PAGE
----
What to Say to Someone With Diabetes

Many people with diabetes are living longer, healthier lives than ever before, thanks to the array of treatment options that have become available over the past decade. But it's important to remember that even with the greater flexibility that exists today in controlling symptoms and preventing complications, managing diabetes still requires an ongoing commitment to making smart lifestyle decisions, both now and in the future.

If someone you know is living with diabetes, you can help by knowing what to say and do to help make them feel less alone, says Susan Guzman, PhD, clinical psychologist, and Director of Clinical and Educational Services at the Behavioral Diabetes Institute.

What to Say to Someone With Diabetes

Open the lines of communications and show that you support their efforts with these tips from Guzman:

  • Learn as much as you can about diabetes. This is a great way to show you care and want to understand the type of lifestyle modifications they have to make so you can help them stay on track.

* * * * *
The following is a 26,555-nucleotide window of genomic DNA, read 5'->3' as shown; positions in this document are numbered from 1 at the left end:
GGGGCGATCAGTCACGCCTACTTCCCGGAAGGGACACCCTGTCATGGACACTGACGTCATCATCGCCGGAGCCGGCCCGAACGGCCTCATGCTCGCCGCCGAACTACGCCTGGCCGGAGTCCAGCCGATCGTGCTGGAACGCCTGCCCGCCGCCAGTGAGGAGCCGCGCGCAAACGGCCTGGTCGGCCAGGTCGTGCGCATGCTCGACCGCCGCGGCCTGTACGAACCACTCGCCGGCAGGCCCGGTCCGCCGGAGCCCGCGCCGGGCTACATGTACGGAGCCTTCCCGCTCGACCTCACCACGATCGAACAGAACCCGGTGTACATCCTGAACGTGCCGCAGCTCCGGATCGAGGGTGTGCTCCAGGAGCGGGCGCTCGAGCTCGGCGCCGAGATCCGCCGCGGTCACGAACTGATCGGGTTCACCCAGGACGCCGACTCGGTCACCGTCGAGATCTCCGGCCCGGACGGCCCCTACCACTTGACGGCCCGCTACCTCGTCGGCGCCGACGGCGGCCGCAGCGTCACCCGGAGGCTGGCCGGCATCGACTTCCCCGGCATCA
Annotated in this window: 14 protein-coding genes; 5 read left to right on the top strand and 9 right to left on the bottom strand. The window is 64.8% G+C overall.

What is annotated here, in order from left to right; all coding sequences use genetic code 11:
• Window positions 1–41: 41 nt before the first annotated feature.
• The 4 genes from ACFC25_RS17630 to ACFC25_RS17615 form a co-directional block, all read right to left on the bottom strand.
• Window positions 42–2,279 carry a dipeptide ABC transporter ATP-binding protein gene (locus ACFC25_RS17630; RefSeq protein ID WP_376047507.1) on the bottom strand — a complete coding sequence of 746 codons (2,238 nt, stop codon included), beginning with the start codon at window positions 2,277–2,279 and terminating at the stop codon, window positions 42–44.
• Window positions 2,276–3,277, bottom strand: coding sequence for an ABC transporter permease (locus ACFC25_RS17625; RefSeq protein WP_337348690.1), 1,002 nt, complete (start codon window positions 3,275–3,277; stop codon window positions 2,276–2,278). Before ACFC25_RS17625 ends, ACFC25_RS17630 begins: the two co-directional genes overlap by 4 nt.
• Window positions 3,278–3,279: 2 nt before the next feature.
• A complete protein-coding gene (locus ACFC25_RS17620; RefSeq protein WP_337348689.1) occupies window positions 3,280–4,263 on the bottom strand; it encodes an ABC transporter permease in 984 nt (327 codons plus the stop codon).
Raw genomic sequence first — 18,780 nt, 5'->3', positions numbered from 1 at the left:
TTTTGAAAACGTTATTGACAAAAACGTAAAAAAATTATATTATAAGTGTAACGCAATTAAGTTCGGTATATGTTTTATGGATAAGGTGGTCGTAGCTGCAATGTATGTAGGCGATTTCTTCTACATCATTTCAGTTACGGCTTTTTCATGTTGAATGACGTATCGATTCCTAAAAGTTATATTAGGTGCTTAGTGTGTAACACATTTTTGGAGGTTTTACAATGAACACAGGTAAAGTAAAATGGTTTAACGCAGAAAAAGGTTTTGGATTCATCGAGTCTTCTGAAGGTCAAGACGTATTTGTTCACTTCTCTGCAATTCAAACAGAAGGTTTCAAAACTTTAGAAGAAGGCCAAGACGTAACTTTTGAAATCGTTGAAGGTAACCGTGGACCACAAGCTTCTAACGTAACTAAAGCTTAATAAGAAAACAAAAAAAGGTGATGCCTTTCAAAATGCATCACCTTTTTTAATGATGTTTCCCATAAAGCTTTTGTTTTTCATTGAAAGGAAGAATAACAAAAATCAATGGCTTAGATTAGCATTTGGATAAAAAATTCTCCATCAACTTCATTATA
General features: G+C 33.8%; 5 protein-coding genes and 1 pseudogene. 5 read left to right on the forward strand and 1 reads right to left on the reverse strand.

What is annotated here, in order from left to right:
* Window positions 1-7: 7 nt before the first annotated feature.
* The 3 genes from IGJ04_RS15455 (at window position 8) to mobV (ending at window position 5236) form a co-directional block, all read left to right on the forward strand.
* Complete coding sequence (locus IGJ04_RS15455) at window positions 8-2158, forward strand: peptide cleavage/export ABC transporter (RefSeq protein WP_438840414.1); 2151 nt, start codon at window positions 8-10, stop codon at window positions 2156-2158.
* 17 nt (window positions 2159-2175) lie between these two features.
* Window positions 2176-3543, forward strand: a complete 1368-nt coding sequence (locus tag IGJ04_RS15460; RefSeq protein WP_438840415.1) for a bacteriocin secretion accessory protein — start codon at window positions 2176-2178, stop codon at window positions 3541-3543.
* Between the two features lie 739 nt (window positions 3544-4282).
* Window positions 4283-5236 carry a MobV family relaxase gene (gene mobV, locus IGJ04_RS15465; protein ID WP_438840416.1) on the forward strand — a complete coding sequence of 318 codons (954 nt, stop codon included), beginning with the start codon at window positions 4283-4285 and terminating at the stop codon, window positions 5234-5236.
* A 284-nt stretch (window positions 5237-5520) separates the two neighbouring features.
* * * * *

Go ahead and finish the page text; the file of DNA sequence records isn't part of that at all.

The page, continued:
• Ask the person with diabetes what she needs from you. While you may have some ideas of where you can be most helpful, many people appreciate the chance to express their own unique preferences.

  • Offer to make lifestyle changes along with the person managing diabetes. Actions can speak louder than words. Not only will your commitment to adopt the same resolutions be a motivating factor, Guzman says you may find that a team effort benefits you both in terms of health.

What Not to Say to Someone With Diabetes

While saying and doing the "right" thing can make someone with diabetes feel better, Guzman points out that saying the "wrong" thing can have the opposite effect. For example:

  • Hearing things like, "Should you be eating that?" "You gave this to yourself!" or "What did you do wrong?" can make people with diabetes feel frustrated, angry, isolated, and less likely to make healthy choices, says Guzman.

  • Avoid offering advice or sharing stories you've heard about diabetes too readily, since your good intentions can backfire.

  • "Hearing stories about other people who had diabetes that experienced a bad outcome, like an amputation, is not helpful information to those with diabetes," she points out. "Besides, everybody is different and may have different needs for their diabetes care and what works for them."

Learn More About Diabetes

To better understand the emotional piece that accompanies a diabetes diagnosis, or to learn more strategies you can implement to support a family member or friend with diabetes, Guzman suggests checking out the "Diabetes Etiquette for Those who Don't have Diabetes" card available on Behavioral Diabetes Institute's website. You can also visit American Diabetes Association to learn more about diabetes.

Susan Guzman, PhD, reviewed this article.